Welsh springer spaniels sometimes are not good candidates for first-dog situations or inexperienced dog owners. Other Welsh springer spaniel breeders have been known to say that a potential new owner needs to be dog savvy...which means experience and understanding of dog psychology and behavior.
Socializing a Welsh is very important as the breed historically and currently can be reserved with new people and situations. Socializing involves exposure and interaction with a wide range of people and environments if a pup is to develop into a confident and happy adult. Responsible breeders provide pups with this socialization to all puppies until they leave for their new homes.
A Welsh springer spaniel's temperament can often mirror the atmosphere of its home; raise it sensibly with kindness and firmness and patience, and you'll have a lovely pet. This owner behavior of calm confidence can be learned from past experience including puppy and adult training classes, puppy and dog books as well as videos.
I like to make all potential owners of Welsh springer spaniels aware of something important . Many people choose to get a Welsh springer because of their shiny, easy care coat. This coat is self cleaning and does not tend to form mats. If you choose to neuter or spay your Welsh springer, be it at two years of age or older, your Welsh will probably develop a woolly coat. This coat will no longer be self cleaning and is much more likely to form mats.
Experiencing Welsh Springer Spaniel Puppies
For some people a negative aspect is the activity level of the young and adolescent Welsh. Welsh can take puppyhood to the hilt and keeping up with them during this time can be a chore. As with all puppies and young dogs, Welsh springers require plenty of free running exercise daily in order to release their energy and provide for healthy development of mind and body. Walking on a leash can be good exercise, but all Welsh springer spaniel puppies need to be able to safely run free in order to stretch and tone their muscles and release their pent up energy.
Another aspect of Welsh (which can be taken as either negative or positive depending upon your point of view) is that Welsh tend to be "one family" dogs. This goes along with their reserved response to meeting new people and going into new environments. They are secure and comfortable with their family and property. Because of their reserved nature, they will bark when visitors come to your house. It is perfectly acceptable for a Welsh springer to be reserved or aloof with strangers, but many will greet visitors to the home with a tail wag and a friendly approach. It is very important that a Welsh be well socialized and learn appropriate behavior at an early age.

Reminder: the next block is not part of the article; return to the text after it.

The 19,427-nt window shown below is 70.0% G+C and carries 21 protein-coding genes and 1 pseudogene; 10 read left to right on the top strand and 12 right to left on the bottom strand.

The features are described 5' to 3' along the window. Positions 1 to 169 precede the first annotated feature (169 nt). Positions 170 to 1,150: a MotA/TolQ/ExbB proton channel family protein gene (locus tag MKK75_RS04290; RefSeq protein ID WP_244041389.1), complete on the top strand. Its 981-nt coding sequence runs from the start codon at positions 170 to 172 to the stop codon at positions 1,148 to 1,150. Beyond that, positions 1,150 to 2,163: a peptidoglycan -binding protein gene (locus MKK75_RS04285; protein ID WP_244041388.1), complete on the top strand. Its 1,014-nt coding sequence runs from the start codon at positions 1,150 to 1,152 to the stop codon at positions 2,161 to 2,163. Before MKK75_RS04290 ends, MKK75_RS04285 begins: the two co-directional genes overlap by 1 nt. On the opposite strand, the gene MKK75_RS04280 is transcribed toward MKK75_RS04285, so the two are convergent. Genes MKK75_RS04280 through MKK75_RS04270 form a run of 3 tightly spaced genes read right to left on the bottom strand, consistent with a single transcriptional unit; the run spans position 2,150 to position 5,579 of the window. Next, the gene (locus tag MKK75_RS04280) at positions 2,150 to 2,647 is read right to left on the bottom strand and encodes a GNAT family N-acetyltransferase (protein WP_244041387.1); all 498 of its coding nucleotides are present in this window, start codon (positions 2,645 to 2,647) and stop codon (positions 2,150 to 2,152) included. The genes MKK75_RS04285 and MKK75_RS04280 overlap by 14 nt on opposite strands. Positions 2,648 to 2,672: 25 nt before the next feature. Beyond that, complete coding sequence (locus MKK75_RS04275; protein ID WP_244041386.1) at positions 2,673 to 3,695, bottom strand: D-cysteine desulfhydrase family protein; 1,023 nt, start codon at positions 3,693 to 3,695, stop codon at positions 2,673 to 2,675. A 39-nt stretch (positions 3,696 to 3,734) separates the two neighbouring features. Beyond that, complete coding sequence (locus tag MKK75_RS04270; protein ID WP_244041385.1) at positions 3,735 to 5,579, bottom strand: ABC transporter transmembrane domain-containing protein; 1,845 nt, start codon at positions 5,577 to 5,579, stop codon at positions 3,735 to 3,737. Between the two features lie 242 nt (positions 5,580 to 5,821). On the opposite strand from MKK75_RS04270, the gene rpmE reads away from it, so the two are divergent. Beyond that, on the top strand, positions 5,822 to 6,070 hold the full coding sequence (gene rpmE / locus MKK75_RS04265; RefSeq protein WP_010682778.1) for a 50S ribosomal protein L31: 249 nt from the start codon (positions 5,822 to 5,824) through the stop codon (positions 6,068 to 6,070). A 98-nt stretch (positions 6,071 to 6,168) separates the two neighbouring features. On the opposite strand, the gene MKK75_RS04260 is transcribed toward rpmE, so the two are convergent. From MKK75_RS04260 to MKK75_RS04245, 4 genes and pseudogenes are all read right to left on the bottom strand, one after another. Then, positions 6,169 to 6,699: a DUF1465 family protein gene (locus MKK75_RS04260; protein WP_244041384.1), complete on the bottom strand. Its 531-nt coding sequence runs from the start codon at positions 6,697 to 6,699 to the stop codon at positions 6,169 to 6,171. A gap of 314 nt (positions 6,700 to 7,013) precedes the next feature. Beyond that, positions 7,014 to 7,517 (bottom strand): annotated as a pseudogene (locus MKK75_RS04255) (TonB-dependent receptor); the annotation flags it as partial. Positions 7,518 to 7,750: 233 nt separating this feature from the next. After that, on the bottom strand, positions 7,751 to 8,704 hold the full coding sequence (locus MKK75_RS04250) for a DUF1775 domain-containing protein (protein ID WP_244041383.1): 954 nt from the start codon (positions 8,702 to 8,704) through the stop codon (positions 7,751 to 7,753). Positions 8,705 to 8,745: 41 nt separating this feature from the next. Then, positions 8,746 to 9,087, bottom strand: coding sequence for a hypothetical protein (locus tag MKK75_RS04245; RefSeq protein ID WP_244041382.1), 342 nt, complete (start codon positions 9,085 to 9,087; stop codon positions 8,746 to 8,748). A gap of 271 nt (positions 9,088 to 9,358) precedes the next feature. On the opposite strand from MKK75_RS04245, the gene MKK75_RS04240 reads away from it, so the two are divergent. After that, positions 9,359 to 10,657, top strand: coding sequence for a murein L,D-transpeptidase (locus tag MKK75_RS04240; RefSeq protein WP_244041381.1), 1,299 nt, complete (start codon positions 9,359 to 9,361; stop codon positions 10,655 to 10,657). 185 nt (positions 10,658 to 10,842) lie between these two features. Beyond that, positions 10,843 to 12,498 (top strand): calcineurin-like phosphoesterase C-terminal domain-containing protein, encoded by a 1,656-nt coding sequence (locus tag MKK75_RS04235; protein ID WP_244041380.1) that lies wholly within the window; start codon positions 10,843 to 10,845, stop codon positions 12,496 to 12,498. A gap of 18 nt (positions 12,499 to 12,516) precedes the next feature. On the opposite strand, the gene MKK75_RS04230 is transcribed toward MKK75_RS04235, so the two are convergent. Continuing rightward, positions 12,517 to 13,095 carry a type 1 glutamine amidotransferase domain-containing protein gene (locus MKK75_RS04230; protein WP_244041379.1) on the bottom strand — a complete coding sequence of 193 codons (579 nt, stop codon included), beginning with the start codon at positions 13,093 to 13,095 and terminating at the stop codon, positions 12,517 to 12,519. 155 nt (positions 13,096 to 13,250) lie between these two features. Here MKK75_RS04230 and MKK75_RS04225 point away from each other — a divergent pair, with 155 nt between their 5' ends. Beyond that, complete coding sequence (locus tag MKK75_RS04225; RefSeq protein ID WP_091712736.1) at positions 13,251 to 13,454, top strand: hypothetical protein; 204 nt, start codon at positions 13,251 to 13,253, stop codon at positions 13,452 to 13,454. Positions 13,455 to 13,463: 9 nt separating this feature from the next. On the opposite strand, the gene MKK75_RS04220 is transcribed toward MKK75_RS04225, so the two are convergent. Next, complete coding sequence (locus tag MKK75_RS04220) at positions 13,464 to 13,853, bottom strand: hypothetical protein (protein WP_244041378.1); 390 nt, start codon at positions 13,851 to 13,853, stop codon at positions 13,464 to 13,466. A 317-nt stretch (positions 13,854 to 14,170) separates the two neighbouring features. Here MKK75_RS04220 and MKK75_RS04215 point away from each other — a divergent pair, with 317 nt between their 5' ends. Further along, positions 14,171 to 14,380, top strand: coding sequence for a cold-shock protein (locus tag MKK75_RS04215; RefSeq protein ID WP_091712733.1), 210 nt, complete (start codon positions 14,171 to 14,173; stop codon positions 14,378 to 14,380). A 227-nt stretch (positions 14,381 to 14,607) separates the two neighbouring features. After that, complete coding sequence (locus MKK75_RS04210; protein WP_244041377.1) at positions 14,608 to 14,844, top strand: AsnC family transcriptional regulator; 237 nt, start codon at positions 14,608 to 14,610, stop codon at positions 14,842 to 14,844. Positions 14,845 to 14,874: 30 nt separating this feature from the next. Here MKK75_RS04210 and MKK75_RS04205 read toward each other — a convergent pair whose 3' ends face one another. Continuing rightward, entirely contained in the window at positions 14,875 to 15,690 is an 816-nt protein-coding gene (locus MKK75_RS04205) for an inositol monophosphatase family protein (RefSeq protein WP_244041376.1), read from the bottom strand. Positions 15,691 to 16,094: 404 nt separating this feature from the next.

Susan Riese breeds approximately one to two litters per year. Her puppies are raised in her home. She takes great effort to insure that her puppies are well socialized. The decision of what puppy goes to which home is a very important decision that Susan makes with much consideration.
Having lived with both docked and undocked tails over the years, Susan believes that shorter tails encounter less chance of injury by getting caught underfoot, in a doorway, or needing removal of burrs, seeds, or other things removed from the feathering on long tails. It is not unheard of for tail injuries to take a long time to heal or to eventually require surgical docking.
Statesman puppy tails are banded at 2-3 days of age using elastic. This is not the same as surgical docking. Susan leaves approximately one half of the tail on the puppy.
If certain markings are of prime concern to you then it is best that you seek another breeder. Susan's main concern over her 40+ years as a breeder is to breed healthy Welsh springer spaniels that make excellent family companions.
Susan requires that the puppy be raised as part of the family and in the home. In order to insure that both puppy and new owner get off to a good start, an educational puppy book will be sent to the new owner for reading by the entire family prior to getting a puppy. It is important that the puppy and owner participate in a series of puppy classes.
If you think you may be interested in acquiring a Statesman puppy, contact Susan at email@example.com and request a questionnaire.
The books and videos listed below provide a variety of sound, motivational training methods which allow you to choose the method with which you are most comfortable and confident. Those people who get a puppy from us receive their own copies of “How To Raise a Puppy You Can Live With” by Rutherford and Neil ISBN 978-1-61781-244-6 once the pups are born. As a retired teacher, Susan is a firm believer in the importance for all members of a family to be knowledgeable before a new puppy enters a household.